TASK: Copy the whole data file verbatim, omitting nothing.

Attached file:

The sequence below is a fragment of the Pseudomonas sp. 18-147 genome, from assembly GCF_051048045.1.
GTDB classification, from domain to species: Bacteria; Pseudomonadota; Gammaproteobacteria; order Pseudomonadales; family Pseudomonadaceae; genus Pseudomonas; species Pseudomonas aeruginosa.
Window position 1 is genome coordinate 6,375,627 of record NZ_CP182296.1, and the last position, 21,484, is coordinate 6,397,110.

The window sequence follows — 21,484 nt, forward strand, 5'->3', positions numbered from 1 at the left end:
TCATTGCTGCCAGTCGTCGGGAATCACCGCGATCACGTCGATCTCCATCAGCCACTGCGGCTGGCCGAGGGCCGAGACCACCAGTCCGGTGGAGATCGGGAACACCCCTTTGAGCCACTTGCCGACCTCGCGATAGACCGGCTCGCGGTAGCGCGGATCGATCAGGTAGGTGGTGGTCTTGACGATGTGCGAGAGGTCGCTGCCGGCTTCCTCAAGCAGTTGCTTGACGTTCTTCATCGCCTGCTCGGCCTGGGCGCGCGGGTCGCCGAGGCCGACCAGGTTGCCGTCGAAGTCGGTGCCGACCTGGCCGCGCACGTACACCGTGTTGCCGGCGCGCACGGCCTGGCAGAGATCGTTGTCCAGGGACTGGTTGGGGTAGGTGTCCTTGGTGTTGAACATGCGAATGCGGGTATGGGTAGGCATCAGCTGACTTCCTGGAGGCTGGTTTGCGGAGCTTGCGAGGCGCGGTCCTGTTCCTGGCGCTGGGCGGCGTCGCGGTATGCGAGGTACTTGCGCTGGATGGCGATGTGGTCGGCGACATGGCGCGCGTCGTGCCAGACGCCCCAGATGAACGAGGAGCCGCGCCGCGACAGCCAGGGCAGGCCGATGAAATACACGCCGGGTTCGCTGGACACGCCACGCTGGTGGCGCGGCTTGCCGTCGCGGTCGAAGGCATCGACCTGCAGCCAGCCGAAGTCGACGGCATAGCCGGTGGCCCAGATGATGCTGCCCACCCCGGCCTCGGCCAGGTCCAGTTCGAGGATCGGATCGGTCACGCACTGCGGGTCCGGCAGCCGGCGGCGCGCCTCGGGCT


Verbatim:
The sequence below is a fragment of the Pseudomonas sp. 18-147 genome, from assembly GCF_051048045.1.
GTDB classification, from domain to species: Bacteria; Pseudomonadota; Gammaproteobacteria; order Pseudomonadales; family Pseudomonadaceae; genus Pseudomonas; species Pseudomonas aeruginosa.
Window position 1 is genome coordinate 6,375,627 of record NZ_CP182296.1, and the last position, 21,484, is coordinate 6,397,110.

The window sequence follows — 21,484 nt, forward strand, 5'->3', positions numbered from 1 at the left end:
TCATTGCTGCCAGTCGTCGGGAATCACCGCGATCACGTCGATCTCCATCAGCCACTGCGGCTGGCCGAGGGCCGAGACCACCAGTCCGGTGGAGATCGGGAACACCCCTTTGAGCCACTTGCCGACCTCGCGATAGACCGGCTCGCGGTAGCGCGGATCGATCAGGTAGGTGGTGGTCTTGACGATGTGCGAGAGGTCGCTGCCGGCTTCCTCAAGCAGTTGCTTGACGTTCTTCATCGCCTGCTCGGCCTGGGCGCGCGGGTCGCCGAGGCCGACCAGGTTGCCGTCGAAGTCGGTGCCGACCTGGCCGCGCACGTACACCGTGTTGCCGGCGCGCACGGCCTGGCAGAGATCGTTGTCCAGGGACTGGTTGGGGTAGGTGTCCTTGGTGTTGAACATGCGAATGCGGGTATGGGTAGGCATCAGCTGACTTCCTGGAGGCTGGTTTGCGGAGCTTGCGAGGCGCGGTCCTGTTCCTGGCGCTGGGCGGCGTCGCGGTATGCGAGGTACTTGCGCTGGATGGCGATGTGGTCGGCGACATGGCGCGCGTCGTGCCAGACGCCCCAGATGAACGAGGAGCCGCGCCGCGACAGCCAGGGCAGGCCGATGAAATACACGCCGGGTTCGCTGGACACGCCACGCTGGTGGCGCGGCTTGCCGTCGCGGTCGAAGGCATCGACCTGCAGCCAGCCGAAGTCGACGGCATAGCCGGTGGCCCAGATGATGCTGCCCACCCCGGCCTCGGCCAGGTCCAGTTCGAGGATCGGATCGGTCACGCACTGCGGGTCCGGCAGCCGGCGGCGCGCCTCGGGCT